Type I error

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Type I error (also known as an error of the first kind) occurs when a true null hypothesis is falsely rejected. Simply said, this type of error occurs when a difference is observed when in fact there is no difference after the test has been run.

When testing a hypothesis, we are testing the difference between two samples to determine if the difference is due to chance. The probability of a Type I error is the level of significance test of a hypothesis test. In most cases, significance level is denoted by alpha (α) and is set to 0.5 or 0.01. When testing the hypothesis, if the statistic tested ends up within the 95% or 99% range, we will accept the null hypothesis. If the tested statistic is outside of that range, the null hypothesis is rejected and the alternative is true. Because only a sample of individuals was used when testing our statistic, a decision has to be made about our hypothesis based on the parameters of the statistic being used. If the null hypothesis is true and we accept it, a correct decision has been reached. If the null hypothesis is true and is rejected, a type I error has occurred.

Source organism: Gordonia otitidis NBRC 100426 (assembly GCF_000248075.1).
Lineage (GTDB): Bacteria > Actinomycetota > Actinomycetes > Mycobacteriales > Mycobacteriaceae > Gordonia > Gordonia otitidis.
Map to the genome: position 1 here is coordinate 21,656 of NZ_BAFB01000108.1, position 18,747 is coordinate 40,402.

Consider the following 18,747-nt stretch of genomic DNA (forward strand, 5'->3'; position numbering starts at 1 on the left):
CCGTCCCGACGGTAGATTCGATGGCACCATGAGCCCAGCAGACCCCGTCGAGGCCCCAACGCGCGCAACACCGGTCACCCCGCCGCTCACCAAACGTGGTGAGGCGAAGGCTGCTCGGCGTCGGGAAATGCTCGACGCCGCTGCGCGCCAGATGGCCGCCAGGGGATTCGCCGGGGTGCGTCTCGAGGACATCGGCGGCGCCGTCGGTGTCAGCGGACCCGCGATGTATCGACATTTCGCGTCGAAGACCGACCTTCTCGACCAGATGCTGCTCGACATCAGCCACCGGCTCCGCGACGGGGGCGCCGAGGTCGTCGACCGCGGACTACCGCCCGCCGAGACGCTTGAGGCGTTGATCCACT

Null Hypothesis is true Null Hypothesis is false
Reject Null Hypothesis Type I error Correct Decision
Fail to Reject Null Hypothesis Correct Decision Type II Error

See Also

Type II error